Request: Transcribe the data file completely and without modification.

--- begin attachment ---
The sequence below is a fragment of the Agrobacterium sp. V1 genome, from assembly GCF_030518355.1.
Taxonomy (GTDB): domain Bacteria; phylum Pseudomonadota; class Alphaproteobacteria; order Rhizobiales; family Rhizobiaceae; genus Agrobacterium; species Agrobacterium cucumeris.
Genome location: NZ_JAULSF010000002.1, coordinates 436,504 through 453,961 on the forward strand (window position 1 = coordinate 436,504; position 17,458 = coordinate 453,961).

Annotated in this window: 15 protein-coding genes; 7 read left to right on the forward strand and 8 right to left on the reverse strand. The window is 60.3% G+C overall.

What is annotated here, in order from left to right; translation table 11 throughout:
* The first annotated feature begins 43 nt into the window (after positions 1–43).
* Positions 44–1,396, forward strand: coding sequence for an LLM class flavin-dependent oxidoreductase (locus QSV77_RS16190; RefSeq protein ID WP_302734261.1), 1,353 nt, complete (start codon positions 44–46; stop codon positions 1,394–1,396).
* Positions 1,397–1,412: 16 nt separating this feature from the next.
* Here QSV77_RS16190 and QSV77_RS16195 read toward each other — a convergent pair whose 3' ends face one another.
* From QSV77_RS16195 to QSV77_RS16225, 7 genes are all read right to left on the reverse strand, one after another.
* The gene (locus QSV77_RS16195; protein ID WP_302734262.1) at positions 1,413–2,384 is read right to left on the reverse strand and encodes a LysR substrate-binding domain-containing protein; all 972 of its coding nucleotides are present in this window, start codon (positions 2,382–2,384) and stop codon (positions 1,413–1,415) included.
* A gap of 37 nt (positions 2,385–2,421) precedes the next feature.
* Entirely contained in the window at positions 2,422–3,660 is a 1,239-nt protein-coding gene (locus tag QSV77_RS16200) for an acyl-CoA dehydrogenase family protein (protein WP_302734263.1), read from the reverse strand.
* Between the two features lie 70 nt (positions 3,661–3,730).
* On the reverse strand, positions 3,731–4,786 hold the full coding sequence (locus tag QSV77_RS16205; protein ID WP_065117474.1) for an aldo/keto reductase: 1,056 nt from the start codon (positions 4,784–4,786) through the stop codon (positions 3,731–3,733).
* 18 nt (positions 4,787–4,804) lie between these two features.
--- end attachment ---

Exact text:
The sequence below is a fragment of the Agrobacterium sp. V1 genome, from assembly GCF_030518355.1.
Taxonomy (GTDB): domain Bacteria; phylum Pseudomonadota; class Alphaproteobacteria; order Rhizobiales; family Rhizobiaceae; genus Agrobacterium; species Agrobacterium cucumeris.
Genome location: NZ_JAULSF010000002.1, coordinates 436,504 through 453,961 on the forward strand (window position 1 = coordinate 436,504; position 17,458 = coordinate 453,961).

Annotated in this window: 15 protein-coding genes; 7 read left to right on the forward strand and 8 right to left on the reverse strand. The window is 60.3% G+C overall.

What is annotated here, in order from left to right; translation table 11 throughout:
* The first annotated feature begins 43 nt into the window (after positions 1–43).
* Positions 44–1,396, forward strand: coding sequence for an LLM class flavin-dependent oxidoreductase (locus QSV77_RS16190; RefSeq protein ID WP_302734261.1), 1,353 nt, complete (start codon positions 44–46; stop codon positions 1,394–1,396).
* Positions 1,397–1,412: 16 nt separating this feature from the next.
* Here QSV77_RS16190 and QSV77_RS16195 read toward each other — a convergent pair whose 3' ends face one another.
* From QSV77_RS16195 to QSV77_RS16225, 7 genes are all read right to left on the reverse strand, one after another.
* The gene (locus QSV77_RS16195; protein ID WP_302734262.1) at positions 1,413–2,384 is read right to left on the reverse strand and encodes a LysR substrate-binding domain-containing protein; all 972 of its coding nucleotides are present in this window, start codon (positions 2,382–2,384) and stop codon (positions 1,413–1,415) included.
* A gap of 37 nt (positions 2,385–2,421) precedes the next feature.
* Entirely contained in the window at positions 2,422–3,660 is a 1,239-nt protein-coding gene (locus tag QSV77_RS16200) for an acyl-CoA dehydrogenase family protein (protein WP_302734263.1), read from the reverse strand.
* Between the two features lie 70 nt (positions 3,661–3,730).
* On the reverse strand, positions 3,731–4,786 hold the full coding sequence (locus tag QSV77_RS16205; protein ID WP_065117474.1) for an aldo/keto reductase: 1,056 nt from the start codon (positions 4,784–4,786) through the stop codon (positions 3,731–3,733).
* 18 nt (positions 4,787–4,804) lie between these two features.